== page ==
After the song She Don’t Use Jelly propelled the Flaming Lips into the top 60 of the Billboard Hot 100 for the first time, their record label must have been hoping for a repeat performance with the band’s next album, Clouds Taste Metallic. As it turned out, it failed to make any kind of a dent on the charts. But even if audiences didn’t get it the first time around, they do now, with the result that it’s widely considered one of the band’s efforts. Bad Days, the closing track, is just as irresistible as the rest of the album.

7. The Hunter Gets Captured by the Game – Massive Attack (feat. Tracey Thorn)


The Hunter Gets Captured by the Game was written by Motown legend Smokey Robinson and first recorded by The Marvelettes in 1967. Massive Attack’s haunting version is a world away from the original (and even further away from Bette Midler’s cover for her 2014 album, It’s the Girls), but it’s no less lovely for it.

6. There Is a Light – Nick Cave


As All Music notes, what ties the entire soundtrack to Batman Forever together is the underlying dark rhythmic pulse and vaguely sexual menace. No one does dark tension and brooding menace like Nick Cave, so it’s no surprise his contribution is among the album’s highlights.

5. Nobody Lives Without Love – Eddi Reader


Batman Forever may be all about big bangs and high action, but it’s the hushed, low-fi moments on the soundtrack like this achingly sweet ballad from Scottish singer-songwriter Eddi Reader that really stand out.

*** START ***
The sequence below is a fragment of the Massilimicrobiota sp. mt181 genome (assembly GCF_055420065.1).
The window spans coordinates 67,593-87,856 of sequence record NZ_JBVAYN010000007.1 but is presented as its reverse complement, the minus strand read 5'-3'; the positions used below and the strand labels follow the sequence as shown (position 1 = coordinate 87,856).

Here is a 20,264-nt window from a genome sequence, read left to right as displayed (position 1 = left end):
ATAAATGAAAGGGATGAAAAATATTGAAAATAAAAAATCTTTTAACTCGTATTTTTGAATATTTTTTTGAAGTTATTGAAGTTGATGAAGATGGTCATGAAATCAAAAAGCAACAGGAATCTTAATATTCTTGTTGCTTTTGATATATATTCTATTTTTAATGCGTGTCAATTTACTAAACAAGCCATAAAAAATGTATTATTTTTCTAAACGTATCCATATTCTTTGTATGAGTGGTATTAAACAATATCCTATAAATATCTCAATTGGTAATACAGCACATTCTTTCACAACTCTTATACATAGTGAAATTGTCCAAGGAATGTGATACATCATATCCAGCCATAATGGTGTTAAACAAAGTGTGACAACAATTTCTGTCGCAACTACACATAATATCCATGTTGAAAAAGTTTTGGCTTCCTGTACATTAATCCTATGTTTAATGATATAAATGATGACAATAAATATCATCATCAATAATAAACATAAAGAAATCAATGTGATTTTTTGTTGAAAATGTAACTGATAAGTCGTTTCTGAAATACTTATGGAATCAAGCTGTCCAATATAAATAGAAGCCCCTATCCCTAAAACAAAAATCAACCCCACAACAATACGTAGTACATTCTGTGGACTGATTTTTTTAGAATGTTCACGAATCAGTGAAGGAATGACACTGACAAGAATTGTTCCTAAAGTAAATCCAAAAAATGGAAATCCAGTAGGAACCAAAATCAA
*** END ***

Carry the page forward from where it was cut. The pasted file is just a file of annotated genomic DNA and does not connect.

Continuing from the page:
4. Tell Me Now – Mazzy Star


Mazzy Star will always be remembered best for the 1993 hit Fade Into You, but they were way more than one-trick-ponies, as this spine-tingling ballad from the Batman Forever soundtrack highlights.

3. One Time Too Many – PJ Harvey


1995 was the year PJ Harvey broke through with To Bring You My Love, her first album as a solo artist after the breakup of the PJ Harvey trio. The album charted highly around the world, picked up rave reviews, and sent her profile soaring. Little wonder then, that the makers of Batman Forever were so keen to invite her to contribute to the soundtrack. The result, the stomping, bluesy One Time Too Many, is a must-listen.

2. Kiss from a Rose – Seal


Seal has gone on record to say he never really thought much of Kiss from a Rose and was even embarrassed to record it. He’s probably still grateful for those three Grammy Awards and two million-plus sales, though. A melodic, multi-layered ballad, it’s still as much of a radio stable today as it was 25 years ago.

1. Hold Me, Thrill Me, Kiss Me, Kill Me – U2


Described by Music Week as a “swirling rock affair with orchestral overtones,” Hold Me, Thrill Me, Kiss Me, Kill Me is the crown jewel of the Batman Forever soundtrack. Released as a single in June 1995, it hit number 1 across eight countries, reached the top twenty in both the UK and US, and picked up Grammy Award nominations for Best Rock Performance by a Duo or Group with Vocal and Best Rock Song, along with a Golden Globe Award nomination for Best Original Song. It also received a Golden Raspberry Award nomination for Worst Original Song – proof that no matter how hard you try, you can’t please all the people all the time.